That aside, the Big Bang didn't create anything. Take a look at any video of an object exploding. What happens? Is anything created or destroyed? No. The force of the explosion scatters the materials of the object. So too with the Big Bang. All the matter in the universe already existed in this ball form, and when it blew up, all that matter was scattered across the inky blackness of space. Gravity kicked in to form galaxies, stars, planets, etc., and here we are today.
P.S. the Earth is 4.5 billion years old, not 4000 years. Proven by science.

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But that completely ignores the laws of thermodynamics as we know it.
  • First law of thermodynamics: The internal energy of an isolated system is constant.
Keyword here is "as we know it." The laws of physics aren't immutable, they're our best guess based on our observations of the universe.

Quote:
If there was an infinitely massive (or minute) amount of mass which is, theoretically all the mass within the universe in one single point, then there is no outside force on it which would cause a massive reaction. If the Big Bang theory, currently the most credible scientific non-religious idea on creation, is true, then there would need to be an outside force to cause a mass reaction. In my opinion, the existence of God (yes, I am Christian) allows for an outside force which holds the most intrinsic laws of matter to be intact.
First, clearing something up, it's not a non-religious idea, as you just proved by stating that God allows for this outside force to cause the Big Bang (a believe I share). Secondly, we have no idea how it happened from a scientific perspective. It was nearly 15 billion years ago, our own planet isn't even a third of that age. Unless we can invent a time machine and go back to see it, we're not going to know how it happened, whether it was the intervention of God or some other cause we can't even conceive, and frankly to try and convince anyone that one idea of how it did is the most logical answer.

Quote:
The only way for an outside force to be taken out of the equation here would be to allow for the flow of work energy, heat energy, or mass energy into the system. In modern physics, the only systems which allow for change regardless of outside force would be for an open or closed system. However, this can't be the case because an open or closed system can only occur within a larger system.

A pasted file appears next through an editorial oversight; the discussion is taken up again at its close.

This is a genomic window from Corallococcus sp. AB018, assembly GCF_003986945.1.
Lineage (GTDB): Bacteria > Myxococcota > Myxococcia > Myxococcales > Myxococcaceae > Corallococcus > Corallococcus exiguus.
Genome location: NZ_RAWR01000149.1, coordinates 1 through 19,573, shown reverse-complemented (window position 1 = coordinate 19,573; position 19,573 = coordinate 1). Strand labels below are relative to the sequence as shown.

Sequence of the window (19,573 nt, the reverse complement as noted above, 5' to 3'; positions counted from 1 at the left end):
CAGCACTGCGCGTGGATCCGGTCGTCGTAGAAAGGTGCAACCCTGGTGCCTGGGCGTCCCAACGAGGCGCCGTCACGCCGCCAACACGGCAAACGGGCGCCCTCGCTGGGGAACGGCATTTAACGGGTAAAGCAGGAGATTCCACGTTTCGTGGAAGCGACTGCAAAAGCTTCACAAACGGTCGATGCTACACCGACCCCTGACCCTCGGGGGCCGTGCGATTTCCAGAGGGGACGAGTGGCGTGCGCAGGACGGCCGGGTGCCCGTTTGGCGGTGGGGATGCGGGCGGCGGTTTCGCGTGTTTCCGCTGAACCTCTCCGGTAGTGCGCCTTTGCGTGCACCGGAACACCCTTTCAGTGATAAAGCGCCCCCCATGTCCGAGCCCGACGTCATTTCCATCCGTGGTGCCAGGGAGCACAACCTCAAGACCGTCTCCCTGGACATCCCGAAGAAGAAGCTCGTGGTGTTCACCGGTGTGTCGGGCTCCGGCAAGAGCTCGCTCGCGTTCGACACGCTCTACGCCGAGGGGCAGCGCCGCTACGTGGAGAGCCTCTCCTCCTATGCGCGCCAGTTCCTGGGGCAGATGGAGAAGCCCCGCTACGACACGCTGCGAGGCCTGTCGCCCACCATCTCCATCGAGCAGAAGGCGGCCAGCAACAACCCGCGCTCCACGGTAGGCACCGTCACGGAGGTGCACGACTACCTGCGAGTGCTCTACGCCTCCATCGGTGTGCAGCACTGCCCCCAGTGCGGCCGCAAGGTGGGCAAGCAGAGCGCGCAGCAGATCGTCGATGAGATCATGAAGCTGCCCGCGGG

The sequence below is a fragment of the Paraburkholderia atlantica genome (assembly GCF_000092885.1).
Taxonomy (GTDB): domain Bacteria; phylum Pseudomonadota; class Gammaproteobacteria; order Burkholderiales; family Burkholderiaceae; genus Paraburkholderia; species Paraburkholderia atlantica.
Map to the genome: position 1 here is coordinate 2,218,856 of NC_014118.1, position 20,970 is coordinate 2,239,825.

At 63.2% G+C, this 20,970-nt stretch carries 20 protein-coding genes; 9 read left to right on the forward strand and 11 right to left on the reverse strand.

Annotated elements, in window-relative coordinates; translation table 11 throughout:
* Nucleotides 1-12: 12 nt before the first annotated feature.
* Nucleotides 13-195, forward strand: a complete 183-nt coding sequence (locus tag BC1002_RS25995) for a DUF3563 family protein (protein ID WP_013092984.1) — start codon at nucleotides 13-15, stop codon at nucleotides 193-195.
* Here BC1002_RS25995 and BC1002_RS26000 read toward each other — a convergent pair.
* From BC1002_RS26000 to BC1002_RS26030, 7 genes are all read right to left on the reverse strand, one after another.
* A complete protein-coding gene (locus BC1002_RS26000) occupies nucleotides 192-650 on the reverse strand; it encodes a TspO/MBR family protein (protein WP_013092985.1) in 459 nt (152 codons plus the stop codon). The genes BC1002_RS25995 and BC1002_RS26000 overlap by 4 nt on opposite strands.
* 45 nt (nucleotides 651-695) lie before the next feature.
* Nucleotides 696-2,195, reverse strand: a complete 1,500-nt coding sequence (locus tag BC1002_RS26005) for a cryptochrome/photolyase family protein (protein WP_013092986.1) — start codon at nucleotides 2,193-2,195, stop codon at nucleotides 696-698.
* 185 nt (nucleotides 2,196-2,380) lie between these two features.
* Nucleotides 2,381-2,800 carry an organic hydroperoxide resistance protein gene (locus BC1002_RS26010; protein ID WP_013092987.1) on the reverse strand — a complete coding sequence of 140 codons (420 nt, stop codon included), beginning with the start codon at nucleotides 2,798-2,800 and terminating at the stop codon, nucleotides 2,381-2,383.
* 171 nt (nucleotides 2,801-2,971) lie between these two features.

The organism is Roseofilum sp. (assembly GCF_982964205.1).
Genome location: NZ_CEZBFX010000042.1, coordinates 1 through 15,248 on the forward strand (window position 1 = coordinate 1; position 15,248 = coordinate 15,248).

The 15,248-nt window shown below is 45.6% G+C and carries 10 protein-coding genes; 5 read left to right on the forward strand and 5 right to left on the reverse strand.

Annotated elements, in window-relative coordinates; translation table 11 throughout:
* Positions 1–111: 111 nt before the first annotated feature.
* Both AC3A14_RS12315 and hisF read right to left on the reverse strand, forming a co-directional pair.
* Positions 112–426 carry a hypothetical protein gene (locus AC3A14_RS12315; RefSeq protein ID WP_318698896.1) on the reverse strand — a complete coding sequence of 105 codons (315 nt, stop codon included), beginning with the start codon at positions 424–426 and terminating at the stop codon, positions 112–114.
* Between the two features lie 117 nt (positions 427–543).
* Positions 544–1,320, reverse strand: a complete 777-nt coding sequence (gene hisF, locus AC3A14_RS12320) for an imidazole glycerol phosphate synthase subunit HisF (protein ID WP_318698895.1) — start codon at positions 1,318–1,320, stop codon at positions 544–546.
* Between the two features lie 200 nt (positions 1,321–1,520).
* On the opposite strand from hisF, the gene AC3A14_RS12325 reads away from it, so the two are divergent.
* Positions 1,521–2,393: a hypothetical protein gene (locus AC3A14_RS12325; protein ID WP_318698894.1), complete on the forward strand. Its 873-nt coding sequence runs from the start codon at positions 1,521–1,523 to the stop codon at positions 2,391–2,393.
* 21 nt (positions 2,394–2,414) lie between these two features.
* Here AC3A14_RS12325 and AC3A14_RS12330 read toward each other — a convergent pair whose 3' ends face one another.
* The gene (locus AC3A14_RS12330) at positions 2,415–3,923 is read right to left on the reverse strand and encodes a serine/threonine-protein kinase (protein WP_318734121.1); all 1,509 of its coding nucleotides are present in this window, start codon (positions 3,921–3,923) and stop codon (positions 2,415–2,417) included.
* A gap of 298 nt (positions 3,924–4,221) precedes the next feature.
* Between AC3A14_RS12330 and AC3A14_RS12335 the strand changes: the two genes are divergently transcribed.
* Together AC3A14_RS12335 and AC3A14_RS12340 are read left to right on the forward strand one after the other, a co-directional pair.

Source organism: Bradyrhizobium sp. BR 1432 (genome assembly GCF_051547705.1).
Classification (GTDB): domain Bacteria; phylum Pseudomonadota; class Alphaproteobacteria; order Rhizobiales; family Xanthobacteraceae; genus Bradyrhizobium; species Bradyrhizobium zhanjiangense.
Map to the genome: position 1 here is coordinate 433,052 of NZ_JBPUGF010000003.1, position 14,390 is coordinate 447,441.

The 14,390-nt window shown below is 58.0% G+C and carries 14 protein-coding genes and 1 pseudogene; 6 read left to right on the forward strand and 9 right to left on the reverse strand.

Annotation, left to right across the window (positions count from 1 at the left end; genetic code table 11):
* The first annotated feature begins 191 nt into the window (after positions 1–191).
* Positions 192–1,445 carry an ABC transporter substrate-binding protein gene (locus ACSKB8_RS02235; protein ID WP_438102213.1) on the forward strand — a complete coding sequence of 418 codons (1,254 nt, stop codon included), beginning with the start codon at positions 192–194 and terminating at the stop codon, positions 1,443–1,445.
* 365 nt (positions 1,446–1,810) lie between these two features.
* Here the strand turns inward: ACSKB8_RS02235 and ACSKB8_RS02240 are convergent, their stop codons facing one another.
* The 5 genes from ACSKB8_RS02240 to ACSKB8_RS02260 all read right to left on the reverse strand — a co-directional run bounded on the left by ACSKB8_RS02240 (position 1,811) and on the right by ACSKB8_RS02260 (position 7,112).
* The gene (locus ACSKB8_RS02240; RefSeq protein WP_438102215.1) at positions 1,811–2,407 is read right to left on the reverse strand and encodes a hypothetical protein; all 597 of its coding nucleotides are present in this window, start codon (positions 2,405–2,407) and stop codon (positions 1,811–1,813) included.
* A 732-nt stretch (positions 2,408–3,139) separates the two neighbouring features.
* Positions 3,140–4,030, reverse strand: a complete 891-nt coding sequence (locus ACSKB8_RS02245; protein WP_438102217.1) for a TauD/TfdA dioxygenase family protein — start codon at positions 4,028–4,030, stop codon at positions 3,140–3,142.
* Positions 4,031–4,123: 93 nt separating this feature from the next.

We consider a glass of water on a table an open system, because a few independent open systems can influence the system of the glass of water. For example, the air temperature or the pressure around the glass can influence the properties and interactions of that glass of water. However, the universe is the ultimate isolated body. As far as we can prove, there is nothing that influences what goes on in the universe. The universe, as it's own physical body, has a constant amount of energy which reacts in and of itself. No energy flows in or out of the universe.
You're making one mistake though. You're treating the universe as a closed system as we would think of a ball suspended in a bubble. As though there's order. We're talking about the entire universe here, the very embodiment of chaos. It stands to reason that the Universe Ball wasn't a perfectly ordered body, it was most likely volatile and prone to explode at anything. And even if you do consider it like you would any other closed system, it was prone to one particular force which could exist outside of it. Why? Because it's neither matter nor energy. It's called time.

Think of the Universe Ball as a star. A very, very large star. And by its very nature, it's burning up certain molecules in order to maintain a certain energy. When stars of a decent size run out of fuel, they blow up. Likewise, when this very large star ran out of fuel, it blew up. And before you pull a black hole on me, I'll point out that stars of different mass do different things. The largest we've observed become black holes. This one? It would be several billion times larger than the largest star to ever grace our skies. Who knows what it would do on exploding.

[
Quote: